SQL Server Analysis Services (SSAS) is becoming increasingly popular as an OLAP platform for business analysts. There are many tools available for enhancing the analysts’ ability to process data and get meaningful insights. These vary from direct queries in Excel to custom applications. For example, using PowerPivot to extend Microsoft Analysis Services directly into an Excel Workbook, you can then use Excel to build and explore an OLAP model using pivot tables and other techniques. One thing you can generally be sure of is that this will result in processing very large sets across the network performance.
There are two primary areas where SSAS will generate a lot of network activity:
- When loading the warehouse, SSAS will communicate with MS SQL Server OLTP databases to bring up to date information in the OLAP database (SSAS Server).
- Like the PowerPivot Excel example, business analysts will connect to the SSAS Server to run their analyses and reports.
Analysis Services and the Network Performance
One example is a company that collects consumer data and makes it available for analysis of trends and buying patterns so that retailers can make decisions on products, product characteristics, prices, and timeframes for selling the products. This scenario takes transactional data such as customer purchases, product inventory, etc. from each store and then this data is moved and transformed into an OLAP (SSAS) Server. Now it is available for business analysts using tools like Excel connected via PowerPivot to analyze the data. The figure below depicts this scenario:
In the case of SQL Server OLTP databases, they use the Tabular Data Stream (TDS) protocol to transfer the data from SQL Server to the SSAS Server. SSAS uses XML for Analysis (XMLA) over either TCP or HTTP for accessing the instance. This is a listener service that uses port 2383 as its default port.
In the scenario above, with the large amounts of data being moved across geographically dispersed locations, it can take a significant amount of time to 1) get the SSAS OLAP Server loaded, and 2) access the OLAP data from the SSAS clients. The last thing you want is a highly paid PhD-level business analyst losing productivity waiting for data to download. Of course, even if the analysts and all the databases, both OLTP and OLAP, are co-located, you may still suffer from network congestion with large data volumes.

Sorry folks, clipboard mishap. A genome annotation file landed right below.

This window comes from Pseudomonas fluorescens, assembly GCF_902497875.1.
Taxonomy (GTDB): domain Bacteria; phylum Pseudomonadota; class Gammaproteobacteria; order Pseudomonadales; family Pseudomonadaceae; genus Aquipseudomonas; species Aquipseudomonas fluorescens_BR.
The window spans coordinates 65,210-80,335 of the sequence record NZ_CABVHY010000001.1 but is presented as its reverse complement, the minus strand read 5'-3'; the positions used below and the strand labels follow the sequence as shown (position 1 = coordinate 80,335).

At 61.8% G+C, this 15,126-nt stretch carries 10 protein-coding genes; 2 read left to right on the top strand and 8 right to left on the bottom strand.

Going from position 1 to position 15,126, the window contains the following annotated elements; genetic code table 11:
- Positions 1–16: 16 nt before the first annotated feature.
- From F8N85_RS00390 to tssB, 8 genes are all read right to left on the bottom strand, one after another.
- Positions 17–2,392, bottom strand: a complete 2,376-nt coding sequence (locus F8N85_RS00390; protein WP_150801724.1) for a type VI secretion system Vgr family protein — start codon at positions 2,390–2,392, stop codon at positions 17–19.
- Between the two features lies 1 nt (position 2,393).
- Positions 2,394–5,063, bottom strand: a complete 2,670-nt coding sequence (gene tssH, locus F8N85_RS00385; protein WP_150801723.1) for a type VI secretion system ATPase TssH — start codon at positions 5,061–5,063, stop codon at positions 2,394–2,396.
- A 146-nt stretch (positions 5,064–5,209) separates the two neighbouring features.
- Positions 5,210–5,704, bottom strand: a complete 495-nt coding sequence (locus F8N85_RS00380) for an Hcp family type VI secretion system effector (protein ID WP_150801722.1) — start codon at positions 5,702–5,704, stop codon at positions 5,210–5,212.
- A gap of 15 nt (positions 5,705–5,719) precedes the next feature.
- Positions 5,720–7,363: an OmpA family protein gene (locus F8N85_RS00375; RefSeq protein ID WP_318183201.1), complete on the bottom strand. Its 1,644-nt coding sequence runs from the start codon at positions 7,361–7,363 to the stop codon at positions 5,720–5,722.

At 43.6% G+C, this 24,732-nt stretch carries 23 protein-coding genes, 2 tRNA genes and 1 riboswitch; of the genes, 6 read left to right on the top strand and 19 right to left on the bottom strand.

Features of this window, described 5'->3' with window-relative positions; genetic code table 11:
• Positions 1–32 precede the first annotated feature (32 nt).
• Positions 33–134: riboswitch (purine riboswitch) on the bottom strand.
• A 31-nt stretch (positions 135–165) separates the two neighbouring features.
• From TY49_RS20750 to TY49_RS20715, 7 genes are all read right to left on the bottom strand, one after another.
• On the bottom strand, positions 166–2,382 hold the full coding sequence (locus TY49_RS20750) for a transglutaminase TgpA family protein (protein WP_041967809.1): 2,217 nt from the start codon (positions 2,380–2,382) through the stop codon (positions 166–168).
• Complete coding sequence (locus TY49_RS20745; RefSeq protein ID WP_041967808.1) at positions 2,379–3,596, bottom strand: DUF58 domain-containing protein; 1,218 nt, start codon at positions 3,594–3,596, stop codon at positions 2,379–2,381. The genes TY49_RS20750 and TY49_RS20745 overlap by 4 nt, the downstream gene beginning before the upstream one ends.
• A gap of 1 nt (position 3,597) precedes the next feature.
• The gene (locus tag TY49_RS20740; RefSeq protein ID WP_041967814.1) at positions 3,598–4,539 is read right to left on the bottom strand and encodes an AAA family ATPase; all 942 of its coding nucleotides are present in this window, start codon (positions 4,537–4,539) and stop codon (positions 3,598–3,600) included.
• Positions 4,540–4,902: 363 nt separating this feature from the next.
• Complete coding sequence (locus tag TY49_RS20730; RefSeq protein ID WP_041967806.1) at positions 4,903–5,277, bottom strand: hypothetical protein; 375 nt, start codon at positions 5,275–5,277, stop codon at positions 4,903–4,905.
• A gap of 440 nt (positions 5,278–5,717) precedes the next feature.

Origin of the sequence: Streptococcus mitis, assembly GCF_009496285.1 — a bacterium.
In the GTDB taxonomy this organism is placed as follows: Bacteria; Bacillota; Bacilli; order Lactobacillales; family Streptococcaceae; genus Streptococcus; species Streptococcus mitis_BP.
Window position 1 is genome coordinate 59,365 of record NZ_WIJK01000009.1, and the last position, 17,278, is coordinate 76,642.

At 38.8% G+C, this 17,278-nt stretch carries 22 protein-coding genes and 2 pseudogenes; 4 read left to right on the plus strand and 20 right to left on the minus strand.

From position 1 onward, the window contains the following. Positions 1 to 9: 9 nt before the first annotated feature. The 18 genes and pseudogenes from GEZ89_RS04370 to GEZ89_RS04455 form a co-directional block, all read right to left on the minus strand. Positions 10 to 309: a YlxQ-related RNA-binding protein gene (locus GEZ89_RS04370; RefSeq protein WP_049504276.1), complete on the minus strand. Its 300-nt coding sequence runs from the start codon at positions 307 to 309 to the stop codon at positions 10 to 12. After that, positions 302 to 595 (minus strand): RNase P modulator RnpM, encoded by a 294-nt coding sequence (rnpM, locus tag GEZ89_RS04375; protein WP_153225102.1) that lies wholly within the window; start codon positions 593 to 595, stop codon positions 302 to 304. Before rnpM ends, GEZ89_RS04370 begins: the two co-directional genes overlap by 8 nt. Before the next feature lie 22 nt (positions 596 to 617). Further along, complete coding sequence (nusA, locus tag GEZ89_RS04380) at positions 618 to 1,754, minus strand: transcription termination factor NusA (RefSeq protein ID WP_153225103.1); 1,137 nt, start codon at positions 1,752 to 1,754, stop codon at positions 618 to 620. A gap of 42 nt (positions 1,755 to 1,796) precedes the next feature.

Some companies address this performance issue by building data marts – which are effectively smaller data warehouses where data may be either categorized or re-summarized to reduce the data set. This is in effect a data warehouse on the analyst’s desktop. At this point, the primary performance constraint may be processor speed and memory on the analyst’s machine.
Another option is to try to reduce the network traffic between the OLTP-SSAS servers and between the SSAS Server and Clients. NitroAccelerator from Nitrosphere can accomplish this by, in the first case, optimizing the TDS protocol with compression and other techniques to speed the loading of the OLAP/SSAS server. In the second case, NitroAccelerator now supports the XMLA listener and optimizes the TCP/HTTP traffic between the SSAS Server and SSAS Clients. The example above is with a real-life customer where they located their OLAP server in the cloud. They got two benefits from NitroAccelerator: 1) They significantly reduced data charges for downloading from the cloud-based OLAP server, and 2) They improved performance on the client-side by 90%!
With the increasing use of SSAS in conjunction with the use of cloud-based databases (OLTP and OLAP) you will want to consider the network costs as well as performance when it comes to moving large amounts of data for data warehouse needs.
If you have a performance problem, you can always hire me.
Reference: Pinal Dave (https://blog.sqlauthority.com)